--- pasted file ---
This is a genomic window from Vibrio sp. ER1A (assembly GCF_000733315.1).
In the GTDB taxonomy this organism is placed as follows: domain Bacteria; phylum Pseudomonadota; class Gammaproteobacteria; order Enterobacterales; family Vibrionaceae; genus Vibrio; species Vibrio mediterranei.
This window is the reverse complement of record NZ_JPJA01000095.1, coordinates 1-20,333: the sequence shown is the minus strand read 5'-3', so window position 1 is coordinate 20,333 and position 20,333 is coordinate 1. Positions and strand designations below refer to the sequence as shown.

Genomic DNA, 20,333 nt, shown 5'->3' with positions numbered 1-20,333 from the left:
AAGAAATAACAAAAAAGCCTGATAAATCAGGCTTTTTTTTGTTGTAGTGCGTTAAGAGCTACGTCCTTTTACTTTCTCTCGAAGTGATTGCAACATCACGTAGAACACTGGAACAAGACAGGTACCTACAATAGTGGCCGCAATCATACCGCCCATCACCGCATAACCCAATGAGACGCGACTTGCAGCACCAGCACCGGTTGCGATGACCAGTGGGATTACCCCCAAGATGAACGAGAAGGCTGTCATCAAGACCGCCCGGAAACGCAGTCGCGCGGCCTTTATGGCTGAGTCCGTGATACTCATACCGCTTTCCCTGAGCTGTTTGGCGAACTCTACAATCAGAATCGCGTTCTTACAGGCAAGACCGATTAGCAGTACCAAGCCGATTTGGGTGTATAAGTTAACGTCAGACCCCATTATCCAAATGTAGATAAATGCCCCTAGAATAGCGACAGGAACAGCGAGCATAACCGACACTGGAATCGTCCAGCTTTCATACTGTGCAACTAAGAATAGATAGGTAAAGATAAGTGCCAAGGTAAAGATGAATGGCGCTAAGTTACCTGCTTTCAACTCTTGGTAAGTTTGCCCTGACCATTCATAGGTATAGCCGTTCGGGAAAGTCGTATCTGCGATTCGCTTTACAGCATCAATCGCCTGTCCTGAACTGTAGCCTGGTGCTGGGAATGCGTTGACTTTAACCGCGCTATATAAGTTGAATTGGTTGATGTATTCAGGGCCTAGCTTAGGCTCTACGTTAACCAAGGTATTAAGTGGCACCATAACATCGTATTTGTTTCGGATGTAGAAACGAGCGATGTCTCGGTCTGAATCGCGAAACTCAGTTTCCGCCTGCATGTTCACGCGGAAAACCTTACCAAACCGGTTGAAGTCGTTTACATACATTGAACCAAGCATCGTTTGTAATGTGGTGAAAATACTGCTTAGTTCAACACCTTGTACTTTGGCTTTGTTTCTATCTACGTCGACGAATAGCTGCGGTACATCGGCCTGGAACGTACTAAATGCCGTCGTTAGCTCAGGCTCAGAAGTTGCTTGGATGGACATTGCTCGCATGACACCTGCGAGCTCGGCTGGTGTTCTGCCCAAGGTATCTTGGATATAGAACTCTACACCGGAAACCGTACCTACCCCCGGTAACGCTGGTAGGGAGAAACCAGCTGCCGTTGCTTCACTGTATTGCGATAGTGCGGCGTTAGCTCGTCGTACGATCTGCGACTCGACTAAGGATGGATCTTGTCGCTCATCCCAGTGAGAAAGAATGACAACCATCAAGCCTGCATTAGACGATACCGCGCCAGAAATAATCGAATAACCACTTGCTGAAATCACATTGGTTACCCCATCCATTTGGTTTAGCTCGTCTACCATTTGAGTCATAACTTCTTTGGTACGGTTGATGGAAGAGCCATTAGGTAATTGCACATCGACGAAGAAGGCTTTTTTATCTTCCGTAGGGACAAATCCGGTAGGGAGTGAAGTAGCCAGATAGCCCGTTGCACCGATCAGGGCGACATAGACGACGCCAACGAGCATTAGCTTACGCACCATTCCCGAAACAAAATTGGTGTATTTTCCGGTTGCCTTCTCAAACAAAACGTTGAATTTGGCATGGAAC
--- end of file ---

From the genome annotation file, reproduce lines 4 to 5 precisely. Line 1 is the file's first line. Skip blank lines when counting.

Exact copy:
Genomic DNA, 20,333 nt, shown 5'->3' with positions numbered 1-20,333 from the left:
AAGAAATAACAAAAAAGCCTGATAAATCAGGCTTTTTTTTGTTGTAGTGCGTTAAGAGCTACGTCCTTTTACTTTCTCTCGAAGTGATTGCAACATCACGTAGAACACTGGAACAAGACAGGTACCTACAATAGTGGCCGCAATCATACCGCCCATCACCGCATAACCCAATGAGACGCGACTTGCAGCACCAGCACCGGTTGCGATGACCAGTGGGATTACCCCCAAGATGAACGAGAAGGCTGTCATCAAGACCGCCCGGAAACGCAGTCGCGCGGCCTTTATGGCTGAGTCCGTGATACTCATACCGCTTTCCCTGAGCTGTTTGGCGAACTCTACAATCAGAATCGCGTTCTTACAGGCAAGACCGATTAGCAGTACCAAGCCGATTTGGGTGTATAAGTTAACGTCAGACCCCATTATCCAAATGTAGATAAATGCCCCTAGAATAGCGACAGGAACAGCGAGCATAACCGACACTGGAATCGTCCAGCTTTCATACTGTGCAACTAAGAATAGATAGGTAAAGATAAGTGCCAAGGTAAAGATGAATGGCGCTAAGTTACCTGCTTTCAACTCTTGGTAAGTTTGCCCTGACCATTCATAGGTATAGCCGTTCGGGAAAGTCGTATCTGCGATTCGCTTTACAGCATCAATCGCCTGTCCTGAACTGTAGCCTGGTGCTGGGAATGCGTTGACTTTAACCGCGCTATATAAGTTGAATTGGTTGATGTATTCAGGGCCTAGCTTAGGCTCTACGTTAACCAAGGTATTAAGTGGCACCATAACATCGTATTTGTTTCGGATGTAGAAACGAGCGATGTCTCGGTCTGAATCGCGAAACTCAGTTTCCGCCTGCATGTTCACGCGGAAAACCTTACCAAACCGGTTGAAGTCGTTTACATACATTGAACCAAGCATCGTTTGTAATGTGGTGAAAATACTGCTTAGTTCAACACCTTGTACTTTGGCTTTGTTTCTATCTACGTCGACGAATAGCTGCGGTACATCGGCCTGGAACGTACTAAATGCCGTCGTTAGCTCAGGCTCAGAAGTTGCTTGGATGGACATTGCTCGCATGACACCTGCGAGCTCGGCTGGTGTTCTGCCCAAGGTATCTTGGATATAGAACTCTACACCGGAAACCGTACCTACCCCCGGTAACGCTGGTAGGGAGAAACCAGCTGCCGTTGCTTCACTGTATTGCGATAGTGCGGCGTTAGCTCGTCGTACGATCTGCGACTCGACTAAGGATGGATCTTGTCGCTCATCCCAGTGAGAAAGAATGACAACCATCAAGCCTGCATTAGACGATACCGCGCCAGAAATAATCGAATAACCACTTGCTGAAATCACATTGGTTACCCCATCCATTTGGTTTAGCTCGTCTACCATTTGAGTCATAACTTCTTTGGTACGGTTGATGGAAGAGCCATTAGGTAATTGCACATCGACGAAGAAGGCTTTTTTATCTTCCGTAGGGACAAATCCGGTAGGGAGTGAAGTAGCCAGATAGCCCGTTGCACCGATCAGGGCGACATAGACGACGCCAACGAGCATTAGCTTACGCACCATTCCCGAAACAAAATTGGTGTATTTTCCGGTTGCCTTCTCAAACAAAACGTTGAATTTGGCATGGAAC